As Europe advances its decarbonization agenda, a ‘border adjustment mechanism’ has now been proposed to mitigate carbon leakage. Its initial formulation is modest. But it will snowball. And ultimately divide the global economy in two. Hence this 15-page report lays out our top five predictions for CO2 border taxes to reshape energy markets and the world.
In 1946, Winston Churchill made his famous ‘Iron Curtain’ speech, prophesizing decades of tensions between different economic systems in the West and elsewhere. The concept of a carbon curtain is similar, and is laid out on pages 2-4 of our report.
These wheels are now firmly in motion, as Europe has proposed a carbon border adjustment mechanism, in order to stem carbon leakage, as it tightens its environmental policies. For those who prefer not to read the Commission’s entire 291-page leviathan, we have summarized the key features on pages 5-6.
Expansion is inevitable. Page 7 argues for domino effects, where CBAM will be emulated by other Western economies; and then broadened, first into the manufacturing sector, then universally.
There will be five investable consequences of these escalating border taxes, which we spell out on pages 8-15. They could be extremely constructive for the gas/LNG industry, pre-existing renewables assets, and some lower carbon economies. But we also see major losers in the coal industry, higher-carbon countries and victims of inflation.
Lithium demand is likely to rise 30x in the energy transition. So this 15-page note reviews the mined lithium supply chain, finding prices will rise too, by 10-50%. The main reason is moving into lower-grade ores. Second is energy intensity, as each ton of lithium emits 50 tons of CO2, c50% due to refining spodumene at 1,100◦C, mostly using coal in China. Low-cost lithium brine producers and battery recyclers may benefit from steepening cost curves.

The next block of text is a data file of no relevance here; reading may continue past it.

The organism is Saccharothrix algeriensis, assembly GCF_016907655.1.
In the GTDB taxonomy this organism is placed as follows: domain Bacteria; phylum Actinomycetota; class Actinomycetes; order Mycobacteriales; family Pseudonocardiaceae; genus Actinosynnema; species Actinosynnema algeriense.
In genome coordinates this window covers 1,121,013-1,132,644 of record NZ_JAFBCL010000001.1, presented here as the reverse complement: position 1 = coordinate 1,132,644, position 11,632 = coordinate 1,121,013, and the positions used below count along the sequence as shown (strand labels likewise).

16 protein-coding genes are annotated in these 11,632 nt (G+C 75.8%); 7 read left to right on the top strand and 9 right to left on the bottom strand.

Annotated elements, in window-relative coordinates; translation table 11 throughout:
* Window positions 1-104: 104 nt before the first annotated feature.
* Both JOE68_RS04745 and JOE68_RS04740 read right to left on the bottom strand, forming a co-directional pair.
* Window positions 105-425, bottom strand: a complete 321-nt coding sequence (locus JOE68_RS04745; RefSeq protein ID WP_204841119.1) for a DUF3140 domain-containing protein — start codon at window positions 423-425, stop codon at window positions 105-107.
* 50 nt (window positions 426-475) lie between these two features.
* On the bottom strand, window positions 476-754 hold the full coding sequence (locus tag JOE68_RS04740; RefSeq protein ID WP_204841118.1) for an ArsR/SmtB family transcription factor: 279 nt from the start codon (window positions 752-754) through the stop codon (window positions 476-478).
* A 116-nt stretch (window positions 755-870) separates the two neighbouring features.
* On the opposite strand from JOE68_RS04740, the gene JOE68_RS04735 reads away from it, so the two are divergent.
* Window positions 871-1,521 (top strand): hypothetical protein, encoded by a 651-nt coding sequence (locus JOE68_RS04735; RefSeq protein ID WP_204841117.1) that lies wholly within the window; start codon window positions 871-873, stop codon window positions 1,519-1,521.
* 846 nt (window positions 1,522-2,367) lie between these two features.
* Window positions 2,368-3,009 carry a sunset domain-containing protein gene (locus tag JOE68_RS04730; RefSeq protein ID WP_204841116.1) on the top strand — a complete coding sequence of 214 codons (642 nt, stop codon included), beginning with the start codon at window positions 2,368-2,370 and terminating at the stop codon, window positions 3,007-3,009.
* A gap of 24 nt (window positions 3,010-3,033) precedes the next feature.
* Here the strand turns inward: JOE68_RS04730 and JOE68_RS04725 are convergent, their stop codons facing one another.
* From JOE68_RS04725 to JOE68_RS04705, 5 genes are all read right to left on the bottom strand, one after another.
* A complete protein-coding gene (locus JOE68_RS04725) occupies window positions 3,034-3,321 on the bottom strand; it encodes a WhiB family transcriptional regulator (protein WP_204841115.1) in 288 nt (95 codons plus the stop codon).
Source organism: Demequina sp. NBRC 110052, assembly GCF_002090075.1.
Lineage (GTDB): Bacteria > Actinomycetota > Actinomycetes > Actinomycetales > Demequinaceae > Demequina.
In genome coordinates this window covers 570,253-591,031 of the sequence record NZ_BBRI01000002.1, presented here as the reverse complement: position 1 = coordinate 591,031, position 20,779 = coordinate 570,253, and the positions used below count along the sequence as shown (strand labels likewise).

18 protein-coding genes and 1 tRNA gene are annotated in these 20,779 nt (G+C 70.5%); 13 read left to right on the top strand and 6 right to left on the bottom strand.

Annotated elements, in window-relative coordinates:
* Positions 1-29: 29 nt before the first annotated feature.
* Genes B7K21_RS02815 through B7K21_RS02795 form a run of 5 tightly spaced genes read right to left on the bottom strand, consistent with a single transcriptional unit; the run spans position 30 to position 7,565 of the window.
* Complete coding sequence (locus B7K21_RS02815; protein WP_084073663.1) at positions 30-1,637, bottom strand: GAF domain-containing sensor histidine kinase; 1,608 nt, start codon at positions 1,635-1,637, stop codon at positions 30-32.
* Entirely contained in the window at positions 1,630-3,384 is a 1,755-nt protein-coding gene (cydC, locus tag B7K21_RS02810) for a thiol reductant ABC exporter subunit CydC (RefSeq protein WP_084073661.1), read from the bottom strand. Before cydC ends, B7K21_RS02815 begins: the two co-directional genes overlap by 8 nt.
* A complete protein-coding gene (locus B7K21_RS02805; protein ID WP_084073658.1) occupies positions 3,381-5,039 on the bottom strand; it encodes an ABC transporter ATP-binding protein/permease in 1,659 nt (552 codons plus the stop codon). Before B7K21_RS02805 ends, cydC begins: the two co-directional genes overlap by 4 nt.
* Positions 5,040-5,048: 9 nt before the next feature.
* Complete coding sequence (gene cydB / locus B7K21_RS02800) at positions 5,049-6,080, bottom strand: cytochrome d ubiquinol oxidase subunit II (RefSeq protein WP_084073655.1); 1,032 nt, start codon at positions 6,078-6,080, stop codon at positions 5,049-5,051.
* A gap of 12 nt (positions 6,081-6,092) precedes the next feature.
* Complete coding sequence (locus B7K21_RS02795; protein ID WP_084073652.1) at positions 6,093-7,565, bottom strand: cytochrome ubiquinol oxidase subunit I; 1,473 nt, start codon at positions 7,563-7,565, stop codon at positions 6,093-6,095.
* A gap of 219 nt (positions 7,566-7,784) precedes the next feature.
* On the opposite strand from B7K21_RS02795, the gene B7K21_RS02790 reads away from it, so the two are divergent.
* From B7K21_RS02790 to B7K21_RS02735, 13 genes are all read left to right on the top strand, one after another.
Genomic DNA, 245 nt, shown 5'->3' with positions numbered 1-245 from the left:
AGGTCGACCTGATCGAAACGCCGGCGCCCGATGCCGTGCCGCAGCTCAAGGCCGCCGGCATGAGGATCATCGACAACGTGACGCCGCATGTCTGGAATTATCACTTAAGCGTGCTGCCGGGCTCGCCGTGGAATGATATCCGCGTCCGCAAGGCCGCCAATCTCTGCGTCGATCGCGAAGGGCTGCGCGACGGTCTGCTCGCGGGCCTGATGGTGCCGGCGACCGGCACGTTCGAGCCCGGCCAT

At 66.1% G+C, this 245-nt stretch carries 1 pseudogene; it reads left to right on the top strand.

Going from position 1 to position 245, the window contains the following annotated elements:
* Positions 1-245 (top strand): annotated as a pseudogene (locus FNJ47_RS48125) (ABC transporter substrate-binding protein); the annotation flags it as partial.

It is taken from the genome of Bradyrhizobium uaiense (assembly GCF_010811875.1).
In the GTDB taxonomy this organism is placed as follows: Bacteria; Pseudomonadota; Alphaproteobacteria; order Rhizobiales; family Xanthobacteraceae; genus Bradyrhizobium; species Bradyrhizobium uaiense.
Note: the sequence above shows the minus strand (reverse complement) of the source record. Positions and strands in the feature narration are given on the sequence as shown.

Inflationary feedback loops increasingly matter in the energy transition. Decarbonization technologies themselves need to be decarbonized. But this tends to re-inflate their costs. Page 2 re-caps this issue and why it matters.
An overview of the lithium supply chain is spelled out on pages 3-7, across the three major categories of “brine”, “mine” and “refine”. In each case, we aim to highlight the key numbers and energy costs.
An economic model of mined lithium can thus be derived on page 8. We outline what price is needed for a 10% IRR across the value chain.
The first re-inflation risk is the direct cost of decarbonization, which is quantified on pages 9-10, including carbon prices, energy costs and materials costs.
The second and larger re-inflation risk is the need to move into lower ore grades, to meet a 30x increase in future lithium demand. This is quantified on pages 11-12.
The impacts on batteries and electric vehicles are then translated through on page 13. We conclude that OEMs may consider backwards-integrating, to secure supplies.
Who benefits? Steepening cost curves are best for those at the bottom of those cost curves. And possibly also for battery recycling. We have screened 20 companies and discuss our conclusions on pages 14-15.
Phasing out gas is likely to be a policy choice made by some cities or States, as part of the energy transition. The purpose of this note is simply to examine possible consequences. Which could be stark. Somewhere after c75% of customers have been shed, costs balloon by 70-170% for remaining customers, methane leaks worsen, local gas distributors suddenly go bankrupt, and governments must step in to ensure safe decommissioning and reliable backups. Taxpayers foot the bill.
A baseline: how do gas utilities work?
As a starting point, the typical, small municipal gas network might serve a few thousand to a few tens of thousands of customers, charging around $700 per household per year (60mcf pa at $12/mcf) (note below), and more for larger consumers, such as industrial/commercial consumers (data also below).